4 hours on the pool balcony passed, facing the Indian Ocean and absorbing the rays whilst chewing through “Building a Social Business” by Mohommed Yunus (review/summary to come), interspersed with reading articles from “Foreign Affairs” and “The New York Review of Books” for variety. The sun was baking me, and not a single word was said to anyone. Just the ocean, the sun and I, tied into the world of the book I was reading, ideas running through my mind (how could I best build my own social business? Would it be feasible in Sri Lanka? In Australia? Could I bring IT and Photography into it? How did it relate to the “Human Computing” article I read in “The Economist”?).
But then, my heart sank, a waiter walked up to me and asked:
“Sir, did you say you were in Room 119?” My horrible handwriting again.
“No, thats 115” I said, hoping he wasn’t on to me.
He walked back to his post, but I could see a glint of suspicion in his eyes, so I made sure that he saw that I paid in cash for the papaya and banana juice I had ordered – that he didn’t think I was defrauding the GFH. I think I got away with it, or, at least, I think he stopped caring.
Then, the magic hour, 4:00pm came: $6 for 3 coronas; at least 3 weddings on at any one time; and the sun’s magic and colourful descent begins. I chose a prime seat, ocean side, an unobstructed view, and close enough to the bar that the bartender wouldn’t forget me. Then I saw a bride resplendent in here wedding gear, right by the ocean, and I had to take a picture. I got up from my seat and snapped away, much to the surprise of the wedding photographers with their super-zoom cameras who thought I was trying to upstage them.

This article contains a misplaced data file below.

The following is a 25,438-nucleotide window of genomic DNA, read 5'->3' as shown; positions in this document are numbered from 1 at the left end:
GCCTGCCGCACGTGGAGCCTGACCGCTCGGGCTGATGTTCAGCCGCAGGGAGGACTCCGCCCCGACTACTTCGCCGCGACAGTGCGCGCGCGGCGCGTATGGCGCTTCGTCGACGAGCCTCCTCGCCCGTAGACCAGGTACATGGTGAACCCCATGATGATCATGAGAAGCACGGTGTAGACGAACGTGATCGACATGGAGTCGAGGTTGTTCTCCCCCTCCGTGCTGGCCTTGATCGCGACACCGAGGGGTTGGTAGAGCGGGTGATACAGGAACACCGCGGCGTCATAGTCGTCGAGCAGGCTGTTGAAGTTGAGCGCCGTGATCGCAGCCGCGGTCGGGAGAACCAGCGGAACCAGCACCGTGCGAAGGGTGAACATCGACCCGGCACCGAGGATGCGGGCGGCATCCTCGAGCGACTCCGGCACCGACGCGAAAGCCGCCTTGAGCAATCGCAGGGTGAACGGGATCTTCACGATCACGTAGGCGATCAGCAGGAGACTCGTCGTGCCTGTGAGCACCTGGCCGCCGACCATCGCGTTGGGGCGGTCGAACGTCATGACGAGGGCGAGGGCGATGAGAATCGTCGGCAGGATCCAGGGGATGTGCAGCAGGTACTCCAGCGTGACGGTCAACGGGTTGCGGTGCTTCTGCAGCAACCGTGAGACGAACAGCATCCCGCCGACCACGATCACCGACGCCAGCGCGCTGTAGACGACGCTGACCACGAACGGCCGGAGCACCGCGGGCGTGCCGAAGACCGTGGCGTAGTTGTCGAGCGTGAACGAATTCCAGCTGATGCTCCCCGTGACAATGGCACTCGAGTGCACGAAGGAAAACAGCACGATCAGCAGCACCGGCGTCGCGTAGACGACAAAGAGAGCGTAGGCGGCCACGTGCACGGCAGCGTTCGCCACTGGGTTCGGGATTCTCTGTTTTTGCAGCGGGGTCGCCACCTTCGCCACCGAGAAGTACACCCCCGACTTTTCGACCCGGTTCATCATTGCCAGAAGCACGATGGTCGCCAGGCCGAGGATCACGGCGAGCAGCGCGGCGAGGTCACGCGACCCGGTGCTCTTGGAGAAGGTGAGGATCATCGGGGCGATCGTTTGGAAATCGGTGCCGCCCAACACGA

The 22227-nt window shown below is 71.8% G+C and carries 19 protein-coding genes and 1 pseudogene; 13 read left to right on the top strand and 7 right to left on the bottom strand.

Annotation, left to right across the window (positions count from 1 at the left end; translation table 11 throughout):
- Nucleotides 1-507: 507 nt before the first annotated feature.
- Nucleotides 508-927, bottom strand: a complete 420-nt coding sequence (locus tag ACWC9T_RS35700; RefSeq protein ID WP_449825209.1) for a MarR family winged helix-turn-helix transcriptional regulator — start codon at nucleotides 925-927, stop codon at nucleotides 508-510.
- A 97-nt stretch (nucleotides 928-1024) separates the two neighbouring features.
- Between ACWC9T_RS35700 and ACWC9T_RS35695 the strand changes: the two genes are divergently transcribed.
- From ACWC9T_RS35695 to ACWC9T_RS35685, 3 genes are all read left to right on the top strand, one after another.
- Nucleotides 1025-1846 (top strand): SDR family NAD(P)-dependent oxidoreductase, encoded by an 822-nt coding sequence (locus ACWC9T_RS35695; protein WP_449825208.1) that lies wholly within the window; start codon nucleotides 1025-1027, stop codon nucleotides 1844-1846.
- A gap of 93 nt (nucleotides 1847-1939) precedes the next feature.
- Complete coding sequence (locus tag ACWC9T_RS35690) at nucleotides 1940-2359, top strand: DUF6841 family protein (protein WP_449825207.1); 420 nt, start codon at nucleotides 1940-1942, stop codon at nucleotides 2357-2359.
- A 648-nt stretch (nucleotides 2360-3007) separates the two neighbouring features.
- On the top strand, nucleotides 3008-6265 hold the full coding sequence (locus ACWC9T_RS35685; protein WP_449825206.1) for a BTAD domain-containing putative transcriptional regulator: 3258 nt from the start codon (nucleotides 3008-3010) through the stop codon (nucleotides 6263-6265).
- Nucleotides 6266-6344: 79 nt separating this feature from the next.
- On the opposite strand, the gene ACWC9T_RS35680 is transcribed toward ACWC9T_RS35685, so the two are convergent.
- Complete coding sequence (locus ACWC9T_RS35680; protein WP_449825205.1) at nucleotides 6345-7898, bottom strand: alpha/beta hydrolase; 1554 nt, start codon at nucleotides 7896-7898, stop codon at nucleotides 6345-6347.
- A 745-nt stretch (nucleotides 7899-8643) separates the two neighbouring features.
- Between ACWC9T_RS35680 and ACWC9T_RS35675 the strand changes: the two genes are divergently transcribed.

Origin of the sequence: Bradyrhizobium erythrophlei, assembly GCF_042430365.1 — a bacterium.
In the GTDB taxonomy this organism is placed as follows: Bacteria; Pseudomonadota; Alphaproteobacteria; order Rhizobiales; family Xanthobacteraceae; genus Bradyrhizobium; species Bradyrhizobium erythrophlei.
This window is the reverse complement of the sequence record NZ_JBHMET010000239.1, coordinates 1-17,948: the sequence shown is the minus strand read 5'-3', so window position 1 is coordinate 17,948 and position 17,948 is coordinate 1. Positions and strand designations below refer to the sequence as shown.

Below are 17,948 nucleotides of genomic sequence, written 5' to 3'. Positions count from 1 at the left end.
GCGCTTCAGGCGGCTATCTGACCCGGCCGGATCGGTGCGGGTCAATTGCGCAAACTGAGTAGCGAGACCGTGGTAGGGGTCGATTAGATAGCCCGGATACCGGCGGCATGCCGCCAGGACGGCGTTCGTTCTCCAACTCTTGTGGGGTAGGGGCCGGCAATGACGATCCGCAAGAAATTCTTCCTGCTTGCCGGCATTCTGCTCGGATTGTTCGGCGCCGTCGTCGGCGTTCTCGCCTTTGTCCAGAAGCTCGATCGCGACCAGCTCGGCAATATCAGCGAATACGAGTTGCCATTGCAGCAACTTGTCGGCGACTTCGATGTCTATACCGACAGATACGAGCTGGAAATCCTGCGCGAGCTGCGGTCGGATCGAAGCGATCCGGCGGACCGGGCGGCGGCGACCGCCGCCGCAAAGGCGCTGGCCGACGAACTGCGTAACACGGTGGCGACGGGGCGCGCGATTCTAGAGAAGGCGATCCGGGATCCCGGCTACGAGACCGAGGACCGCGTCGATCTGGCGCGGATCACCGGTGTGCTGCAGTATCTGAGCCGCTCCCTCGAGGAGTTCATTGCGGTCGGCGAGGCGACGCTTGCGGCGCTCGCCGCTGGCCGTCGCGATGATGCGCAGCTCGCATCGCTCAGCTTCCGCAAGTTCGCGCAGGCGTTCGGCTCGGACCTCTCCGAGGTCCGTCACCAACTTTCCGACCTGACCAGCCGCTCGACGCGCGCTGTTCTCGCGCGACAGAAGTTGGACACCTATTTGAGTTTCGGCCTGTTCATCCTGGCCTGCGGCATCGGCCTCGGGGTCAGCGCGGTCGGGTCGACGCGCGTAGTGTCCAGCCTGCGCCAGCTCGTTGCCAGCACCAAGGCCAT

When I got back to my seat, however, I found it occupied by a German-Colombian couple and a German-Carribean (also Spanish-speaking) couple. But they let me sit with them, and keep taking my sunset photos for my planned animated GIF (to come! as soon as I learn how to make it!). Talking with them, I learned that they both worked in Sri Lanka, one as a radio engineer at Deutsche Welle Radio’s Trincomalee short-wave radio transmitting station, and the other with the German version of AusAid. We talked and talked about the politics of this country, and of all the little obstacles put up that make it difficult to work in this country. We talked about Sri Lanka’s increasing debt burden it gets by accepting these “gifts” from China – which it would have to pay for in years to come. We talked, and shared beers and stories, and now I have four new friends, who I hope to see again when I get back to Colombo, or when I get to Trincomalee.
The sun had set, the beers were where they were meant to be (we had drunk them) and now I was famished – so off to my favourite Appam restaurant at the end of Wellawata beach. An open air thing that is always full, and always filled with the sound of chattering soldiers, sodas popping open and metal scrapers on metal cook-tops – the sound of Kottu being made. Egg hoppers and plain hoppers with this ridiculously spicy salsa and mutton curry, which had more bone than mutton, and I was ready to go.
I exhausted hailed a trishaw and schlepped my way back to Kotehena and collapsed onto the bed, still in my clothes, feeling each spring in the bed, but not caring at all.
Good night, and what a busy day I have ahead of me (Mondays…).